Theodore Olson, Conservative Stalwart, to Represent ‘Dreamers’ in Supreme Court


WASHINGTON — The young immigrants known as “Dreamers” have gained an unlikely ally in the Supreme Court.

Theodore B. Olson, who argued for robust executive power in senior Justice Department posts under Republican presidents, will face off against lawyers from President Trump’s Justice Department in a case over Mr. Trump’s efforts to shut down a program that shields some 700,000 young undocumented immigrants from deportation and allows them to work.

In an interview in his office, Mr. Olson said he had generally taken a broad view of presidential authority, particularly in the realm of immigration.

“Executive power is important, and we respect it,” he said. “But it has to be done the right way. It has to be done in an orderly fashion so that citizens can understand what is being done and people whose lives have depended on a governmental policy aren’t swept away arbitrarily and capriciously. And that’s what’s happened here.”

Mr. Olson has argued 63 cases in the Supreme Court, many of them as solicitor general under President George W. Bush. In private practice, he argued for the winning sides in Bush v. Gore, which handed the presidency to Mr. Bush, and Citizens United, which amplified the role of money in politics.

But Mr. Olson disappointed some of his usual allies when he joined David Boies, his adversary in Bush v. Gore, to challenge California’s ban on same-sex marriage. That case reached the Supreme Court and helped pave the way for the court’s 2015 decision establishing a constitutional right to such unions.

Mr. Trump has taken inconsistent positions on the program before the Supreme Court, Deferred Action for Childhood Arrivals, or DACA, which shields people who had been brought to the United States as children. Even as he tried to end it, Mr. Trump called on Congress to give legal status and an eventual path to citizenship to the young immigrants. He also has offered to extend the program in exchange for concessions on a border wall.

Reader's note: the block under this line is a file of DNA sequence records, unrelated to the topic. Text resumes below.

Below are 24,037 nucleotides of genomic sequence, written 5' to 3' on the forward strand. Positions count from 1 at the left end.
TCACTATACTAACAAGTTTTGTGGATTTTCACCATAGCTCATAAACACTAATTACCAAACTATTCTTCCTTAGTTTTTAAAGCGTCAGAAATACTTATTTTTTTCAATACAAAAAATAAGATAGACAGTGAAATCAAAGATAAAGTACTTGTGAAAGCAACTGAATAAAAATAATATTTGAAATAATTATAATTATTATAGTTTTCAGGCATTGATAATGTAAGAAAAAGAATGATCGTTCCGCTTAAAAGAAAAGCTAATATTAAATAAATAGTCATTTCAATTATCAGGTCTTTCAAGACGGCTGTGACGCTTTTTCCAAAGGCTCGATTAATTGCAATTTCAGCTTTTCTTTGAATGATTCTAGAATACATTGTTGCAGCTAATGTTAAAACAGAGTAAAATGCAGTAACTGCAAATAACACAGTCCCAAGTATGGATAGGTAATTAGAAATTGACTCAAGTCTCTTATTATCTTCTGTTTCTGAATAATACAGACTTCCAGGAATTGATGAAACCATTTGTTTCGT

In the Supreme Court, the administration argued that the program, instituted by the Obama administration, was most likely unlawful, relying on a ruling from the United States Court of Appeals for the Fifth Circuit, in New Orleans, concerning a related program. The Supreme Court deadlocked, 4 to 4, in an appeal of that ruling.

Mr. Olson said the administration’s arguments were reminiscent of the ones it offered to justify adding a question on citizenship to the 2020 census. In June, the Supreme Court rejected the administration’s rationale, saying that it “appears to have been contrived.”

Mr. Olson said he saw a pattern. “This government acts in a manner that is almost the definition of arbitrary and capricious,” he said. “It’s ready, shoot, aim.”

He said he expected to be criticized for taking on the DACA case.

“People will say, ‘You’re undermining the president’s ability to deal with immigration, which is very, very important in this country,’” he said. “But I think underlying that is a principle. The government has a lot of freedom to do things, but it has to do them in a way that’s consistent with the separation of powers.”

In a motion filed Thursday, Mr. Olson and Michael J. Mongan, California’s solicitor general, asked the Supreme Court to let them split the challengers’ argument time when the case is heard on Nov. 12, with Mr. Olson arguing on behalf of affected individuals and Mr. Mongan on behalf of California and other states. Such divided arguments are not unusual when states and private parties are on the same side.

Luis Cortes, who is both a DACA recipient and a lawyer representing other recipients in the Supreme Court case, said he welcomed Mr. Olson’s participation.

“Having someone of Ted’s tenor join the chorus of voices that will advocate for DACA will cause a long ripple effect inside and outside the court,” Mr. Cortes said. “It will center the conversation and project that this issue transcends political lines.”

Theodore J. Boutrous Jr., a partner of Mr. Olson who had been counsel of record in the Supreme Court case, said it made sense for Mr. Olson to join the effort.

“He’s one of the country’s leading experts on the powers of the president and the executive branch,” Mr. Boutrous said. “He can bust through a little bit of the partisan atmosphere surrounding the case.”


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